I used to work in bio but got out of it because the day to day was making me unhappy, depressed, and sick. Humans weren't meant to spend 90% of our time indoors, sendentary, so as sexy as it sounded to say I was working on cancer, HIV, and heart disease (all previous jobs or internships I held) at the end of the day it was routine lab research that was putting me in a state of disease because i was stressed, underpaid, indoors, and surrounded by caustic chemicals. Ironic huh?
7/10/2018 8:05:15
Working in devices is surprisingly soul crushing. At least IME.

The regulations and red tape meant our pace was basically nothing, esp when compared to any modern tech firm

Not to mention the paperwork.

Which sucks. Cuz med devices was a passion of mine
7/10/2018 8:06:27
I'm right there with you.

I'm actually planning on the day I can retire to go to work doing what I really want to do.
7/10/2018 8:06:31
I used to work in cancer research and it can be just as soul sucking as any other job. Most of the work you end up doing is repetitive shit that's designed to churn out papers supporting the PI's direction, which may or may not actually result in things that "better mankind". A lot of it is just basic science for the sake of science - which is absolutely needed and necessary, but may not be as satisfying as you think.

It's not paper shifting but once you've killed your hundredth mouse, it can sure feel like it. I literally killed thousands of animals while working in cancer research and the lab I worked for as produced ZERO papers that led have directly to improved patient outcomes. They've produced lots of interesting science and lots of results that may one day be used to support improved clinical outcomes, but it's been almost ten years and the most I can say is that the results have added to our base understanding of certain systems.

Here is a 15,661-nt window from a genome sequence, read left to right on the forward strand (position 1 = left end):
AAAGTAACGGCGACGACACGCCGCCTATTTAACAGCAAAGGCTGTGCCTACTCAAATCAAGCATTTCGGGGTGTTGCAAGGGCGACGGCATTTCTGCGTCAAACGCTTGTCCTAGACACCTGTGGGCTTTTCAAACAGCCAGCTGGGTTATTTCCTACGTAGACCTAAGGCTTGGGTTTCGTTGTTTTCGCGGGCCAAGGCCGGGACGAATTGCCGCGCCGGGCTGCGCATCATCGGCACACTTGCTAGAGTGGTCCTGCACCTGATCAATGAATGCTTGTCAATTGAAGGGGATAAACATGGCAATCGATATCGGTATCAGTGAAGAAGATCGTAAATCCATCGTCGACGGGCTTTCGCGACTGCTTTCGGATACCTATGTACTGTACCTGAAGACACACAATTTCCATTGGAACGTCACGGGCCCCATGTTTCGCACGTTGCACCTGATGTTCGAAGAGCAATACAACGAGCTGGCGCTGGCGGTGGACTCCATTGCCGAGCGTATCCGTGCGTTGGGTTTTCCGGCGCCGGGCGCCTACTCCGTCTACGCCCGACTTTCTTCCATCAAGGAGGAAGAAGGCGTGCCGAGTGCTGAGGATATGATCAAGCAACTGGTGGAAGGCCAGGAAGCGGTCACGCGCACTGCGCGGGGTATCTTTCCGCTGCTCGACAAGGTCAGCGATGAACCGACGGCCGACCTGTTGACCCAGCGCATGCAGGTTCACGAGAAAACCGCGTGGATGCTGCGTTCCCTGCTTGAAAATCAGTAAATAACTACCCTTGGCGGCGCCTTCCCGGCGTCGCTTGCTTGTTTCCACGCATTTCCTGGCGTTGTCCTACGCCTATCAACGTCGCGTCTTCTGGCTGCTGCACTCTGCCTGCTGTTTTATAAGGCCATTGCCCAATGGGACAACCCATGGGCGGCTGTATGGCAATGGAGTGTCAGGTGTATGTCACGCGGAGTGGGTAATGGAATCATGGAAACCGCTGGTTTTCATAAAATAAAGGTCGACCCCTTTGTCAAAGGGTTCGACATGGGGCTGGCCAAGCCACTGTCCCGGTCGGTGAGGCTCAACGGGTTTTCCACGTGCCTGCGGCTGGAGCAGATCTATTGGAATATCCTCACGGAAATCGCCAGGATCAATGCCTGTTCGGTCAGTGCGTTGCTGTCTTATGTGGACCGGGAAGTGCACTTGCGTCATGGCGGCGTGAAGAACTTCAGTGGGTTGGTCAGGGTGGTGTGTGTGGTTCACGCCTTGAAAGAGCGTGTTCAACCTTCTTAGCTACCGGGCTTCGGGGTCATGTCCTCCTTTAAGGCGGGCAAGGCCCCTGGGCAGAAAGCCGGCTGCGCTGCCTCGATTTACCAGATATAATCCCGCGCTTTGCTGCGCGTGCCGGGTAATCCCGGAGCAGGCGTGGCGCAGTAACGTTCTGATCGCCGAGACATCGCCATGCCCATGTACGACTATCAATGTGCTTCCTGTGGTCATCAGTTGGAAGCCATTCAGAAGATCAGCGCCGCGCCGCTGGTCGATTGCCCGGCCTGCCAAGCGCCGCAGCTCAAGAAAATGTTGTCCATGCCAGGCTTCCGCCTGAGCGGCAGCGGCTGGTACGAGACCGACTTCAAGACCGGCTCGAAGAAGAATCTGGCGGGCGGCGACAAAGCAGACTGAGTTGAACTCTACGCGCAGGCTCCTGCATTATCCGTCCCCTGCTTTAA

I jumped ship to software development and its so satisfying to actually being able to create things that people will use a few weeks from now vs creating results that may never get published or used clinically.
7/10/2018 8:06:53
I also have hobbies (Photography), however I need daylight hours for that, and can only really take photographs on the weekend. How the hell am I going to get anywhere at 6 pm when they finally let me out of the office? Weekends are also filled to the brim with chores like cutting the grass.

Life is so, soul crushingly boring. Every goddamn day, day after day, its the same shit. 30 more years.
7/10/2018 8:07:32
I'm also in the IT field, except I'm towards the end of my career.

I also don't really like what I do, and the company that I work for is toxic. Except... they pay me really, really well. I continue to work for them so that I can continue to save large amounts every month and put myself back on track for retirement.

However, give me an option that pays the same or more, and I'm outta here.
7/10/2018 8:07:57
When I think about what it is I hate about work so much, it isn't actually the work per se (data analyst). It's the work life that comes with it. It's having your actions governed by the corporate hierarchy. It's the office politics you have to deal with. It's the forced schedule of being trapped i a cubicle for 8 plus hours a day. It's the absurd sit in a car commute for so long every single day. I'm looking to pursue freelancing soon and have started dabbling already. I don't know if it's going to be a mixture of things but so far I've tested the waters with teaching English, blogging, doing freelance data work. It may be a mixture of all these. But the good thing is I've made a little money with all of them.